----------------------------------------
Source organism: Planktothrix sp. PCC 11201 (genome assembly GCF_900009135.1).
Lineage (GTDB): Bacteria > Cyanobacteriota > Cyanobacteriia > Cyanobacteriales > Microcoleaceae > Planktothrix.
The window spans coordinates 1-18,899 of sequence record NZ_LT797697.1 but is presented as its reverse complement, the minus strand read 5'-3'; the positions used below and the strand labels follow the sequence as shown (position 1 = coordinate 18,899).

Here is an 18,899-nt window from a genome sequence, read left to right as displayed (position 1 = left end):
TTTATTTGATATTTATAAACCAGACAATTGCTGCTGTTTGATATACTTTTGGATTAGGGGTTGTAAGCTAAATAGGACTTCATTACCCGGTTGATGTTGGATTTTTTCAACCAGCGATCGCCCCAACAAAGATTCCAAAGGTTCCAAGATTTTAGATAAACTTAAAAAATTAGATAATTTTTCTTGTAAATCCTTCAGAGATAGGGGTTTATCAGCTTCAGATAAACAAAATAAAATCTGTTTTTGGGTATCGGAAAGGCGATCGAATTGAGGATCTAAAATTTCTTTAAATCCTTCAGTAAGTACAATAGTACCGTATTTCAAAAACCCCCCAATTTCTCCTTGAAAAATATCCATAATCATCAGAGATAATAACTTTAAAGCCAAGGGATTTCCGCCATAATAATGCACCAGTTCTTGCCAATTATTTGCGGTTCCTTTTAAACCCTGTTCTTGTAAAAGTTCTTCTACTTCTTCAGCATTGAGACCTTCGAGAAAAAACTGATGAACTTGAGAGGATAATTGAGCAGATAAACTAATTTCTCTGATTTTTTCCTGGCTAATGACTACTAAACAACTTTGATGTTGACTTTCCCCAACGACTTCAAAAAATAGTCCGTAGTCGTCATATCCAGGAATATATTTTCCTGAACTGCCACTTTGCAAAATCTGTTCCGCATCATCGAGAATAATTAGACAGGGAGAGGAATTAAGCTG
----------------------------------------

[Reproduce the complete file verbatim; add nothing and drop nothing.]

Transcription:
Source organism: Planktothrix sp. PCC 11201 (genome assembly GCF_900009135.1).
Lineage (GTDB): Bacteria > Cyanobacteriota > Cyanobacteriia > Cyanobacteriales > Microcoleaceae > Planktothrix.
The window spans coordinates 1-18,899 of sequence record NZ_LT797697.1 but is presented as its reverse complement, the minus strand read 5'-3'; the positions used below and the strand labels follow the sequence as shown (position 1 = coordinate 18,899).

Here is an 18,899-nt window from a genome sequence, read left to right as displayed (position 1 = left end):
TTTATTTGATATTTATAAACCAGACAATTGCTGCTGTTTGATATACTTTTGGATTAGGGGTTGTAAGCTAAATAGGACTTCATTACCCGGTTGATGTTGGATTTTTTCAACCAGCGATCGCCCCAACAAAGATTCCAAAGGTTCCAAGATTTTAGATAAACTTAAAAAATTAGATAATTTTTCTTGTAAATCCTTCAGAGATAGGGGTTTATCAGCTTCAGATAAACAAAATAAAATCTGTTTTTGGGTATCGGAAAGGCGATCGAATTGAGGATCTAAAATTTCTTTAAATCCTTCAGTAAGTACAATAGTACCGTATTTCAAAAACCCCCCAATTTCTCCTTGAAAAATATCCATAATCATCAGAGATAATAACTTTAAAGCCAAGGGATTTCCGCCATAATAATGCACCAGTTCTTGCCAATTATTTGCGGTTCCTTTTAAACCCTGTTCTTGTAAAAGTTCTTCTACTTCTTCAGCATTGAGACCTTCGAGAAAAAACTGATGAACTTGAGAGGATAATTGAGCAGATAAACTAATTTCTCTGATTTTTTCCTGGCTAATGACTACTAAACAACTTTGATGTTGACTTTCCCCAACGACTTCAAAAAATAGTCCGTAGTCGTCATATCCAGGAATATATTTTCCTGAACTGCCACTTTGCAAAATCTGTTCCGCATCATCGAGAATAATTAGACAGGGAGAGGAATTAAGCTG